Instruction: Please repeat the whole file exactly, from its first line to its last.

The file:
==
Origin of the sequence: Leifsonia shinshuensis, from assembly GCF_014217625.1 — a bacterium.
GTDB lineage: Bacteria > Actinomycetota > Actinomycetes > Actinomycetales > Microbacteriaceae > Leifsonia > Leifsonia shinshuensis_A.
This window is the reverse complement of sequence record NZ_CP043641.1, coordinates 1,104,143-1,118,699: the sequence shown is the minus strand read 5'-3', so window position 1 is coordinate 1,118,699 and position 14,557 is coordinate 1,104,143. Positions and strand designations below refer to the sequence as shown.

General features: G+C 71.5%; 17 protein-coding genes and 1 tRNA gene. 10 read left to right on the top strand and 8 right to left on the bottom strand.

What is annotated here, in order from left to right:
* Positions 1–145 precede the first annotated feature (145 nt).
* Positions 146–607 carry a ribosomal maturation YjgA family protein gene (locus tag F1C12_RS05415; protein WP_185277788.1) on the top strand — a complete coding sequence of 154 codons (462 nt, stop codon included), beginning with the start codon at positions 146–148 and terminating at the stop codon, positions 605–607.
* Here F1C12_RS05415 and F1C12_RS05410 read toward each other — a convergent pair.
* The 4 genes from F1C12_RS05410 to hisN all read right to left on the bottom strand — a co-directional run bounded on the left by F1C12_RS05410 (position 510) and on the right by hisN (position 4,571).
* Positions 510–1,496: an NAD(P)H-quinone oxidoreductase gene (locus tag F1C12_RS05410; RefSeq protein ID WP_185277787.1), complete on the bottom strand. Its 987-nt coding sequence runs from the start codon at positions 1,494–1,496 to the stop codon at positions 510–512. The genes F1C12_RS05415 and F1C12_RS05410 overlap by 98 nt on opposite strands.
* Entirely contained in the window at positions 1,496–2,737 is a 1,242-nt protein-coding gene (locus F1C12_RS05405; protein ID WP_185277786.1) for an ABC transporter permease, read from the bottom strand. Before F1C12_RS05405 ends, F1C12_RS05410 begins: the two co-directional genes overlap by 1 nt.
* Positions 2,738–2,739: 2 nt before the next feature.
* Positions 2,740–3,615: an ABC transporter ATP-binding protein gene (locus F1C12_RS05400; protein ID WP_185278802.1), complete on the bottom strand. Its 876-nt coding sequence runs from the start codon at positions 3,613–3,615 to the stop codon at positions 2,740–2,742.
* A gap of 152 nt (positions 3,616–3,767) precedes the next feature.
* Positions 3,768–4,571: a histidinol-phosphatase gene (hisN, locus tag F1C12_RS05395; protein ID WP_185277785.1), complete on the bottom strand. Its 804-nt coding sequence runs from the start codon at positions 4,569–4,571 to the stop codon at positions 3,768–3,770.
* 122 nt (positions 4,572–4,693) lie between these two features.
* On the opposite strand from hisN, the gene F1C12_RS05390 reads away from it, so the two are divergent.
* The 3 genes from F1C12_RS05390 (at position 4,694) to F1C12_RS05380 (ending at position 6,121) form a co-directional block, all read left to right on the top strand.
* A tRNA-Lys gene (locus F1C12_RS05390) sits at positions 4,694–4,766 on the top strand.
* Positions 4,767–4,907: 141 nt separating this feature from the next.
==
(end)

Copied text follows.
Origin of the sequence: Leifsonia shinshuensis, from assembly GCF_014217625.1 — a bacterium.
GTDB lineage: Bacteria > Actinomycetota > Actinomycetes > Actinomycetales > Microbacteriaceae > Leifsonia > Leifsonia shinshuensis_A.
This window is the reverse complement of sequence record NZ_CP043641.1, coordinates 1,104,143-1,118,699: the sequence shown is the minus strand read 5'-3', so window position 1 is coordinate 1,118,699 and position 14,557 is coordinate 1,104,143. Positions and strand designations below refer to the sequence as shown.

General features: G+C 71.5%; 17 protein-coding genes and 1 tRNA gene. 10 read left to right on the top strand and 8 right to left on the bottom strand.

What is annotated here, in order from left to right:
* Positions 1–145 precede the first annotated feature (145 nt).
* Positions 146–607 carry a ribosomal maturation YjgA family protein gene (locus tag F1C12_RS05415; protein WP_185277788.1) on the top strand — a complete coding sequence of 154 codons (462 nt, stop codon included), beginning with the start codon at positions 146–148 and terminating at the stop codon, positions 605–607.
* Here F1C12_RS05415 and F1C12_RS05410 read toward each other — a convergent pair.
* The 4 genes from F1C12_RS05410 to hisN all read right to left on the bottom strand — a co-directional run bounded on the left by F1C12_RS05410 (position 510) and on the right by hisN (position 4,571).
* Positions 510–1,496: an NAD(P)H-quinone oxidoreductase gene (locus tag F1C12_RS05410; RefSeq protein ID WP_185277787.1), complete on the bottom strand. Its 987-nt coding sequence runs from the start codon at positions 1,494–1,496 to the stop codon at positions 510–512. The genes F1C12_RS05415 and F1C12_RS05410 overlap by 98 nt on opposite strands.
* Entirely contained in the window at positions 1,496–2,737 is a 1,242-nt protein-coding gene (locus F1C12_RS05405; protein ID WP_185277786.1) for an ABC transporter permease, read from the bottom strand. Before F1C12_RS05405 ends, F1C12_RS05410 begins: the two co-directional genes overlap by 1 nt.
* Positions 2,738–2,739: 2 nt before the next feature.
* Positions 2,740–3,615: an ABC transporter ATP-binding protein gene (locus F1C12_RS05400; protein ID WP_185278802.1), complete on the bottom strand. Its 876-nt coding sequence runs from the start codon at positions 3,613–3,615 to the stop codon at positions 2,740–2,742.
* A gap of 152 nt (positions 3,616–3,767) precedes the next feature.
* Positions 3,768–4,571: a histidinol-phosphatase gene (hisN, locus tag F1C12_RS05395; protein ID WP_185277785.1), complete on the bottom strand. Its 804-nt coding sequence runs from the start codon at positions 4,569–4,571 to the stop codon at positions 3,768–3,770.
* 122 nt (positions 4,572–4,693) lie between these two features.
* On the opposite strand from hisN, the gene F1C12_RS05390 reads away from it, so the two are divergent.
* The 3 genes from F1C12_RS05390 (at position 4,694) to F1C12_RS05380 (ending at position 6,121) form a co-directional block, all read left to right on the top strand.
* A tRNA-Lys gene (locus F1C12_RS05390) sits at positions 4,694–4,766 on the top strand.
* Positions 4,767–4,907: 141 nt separating this feature from the next.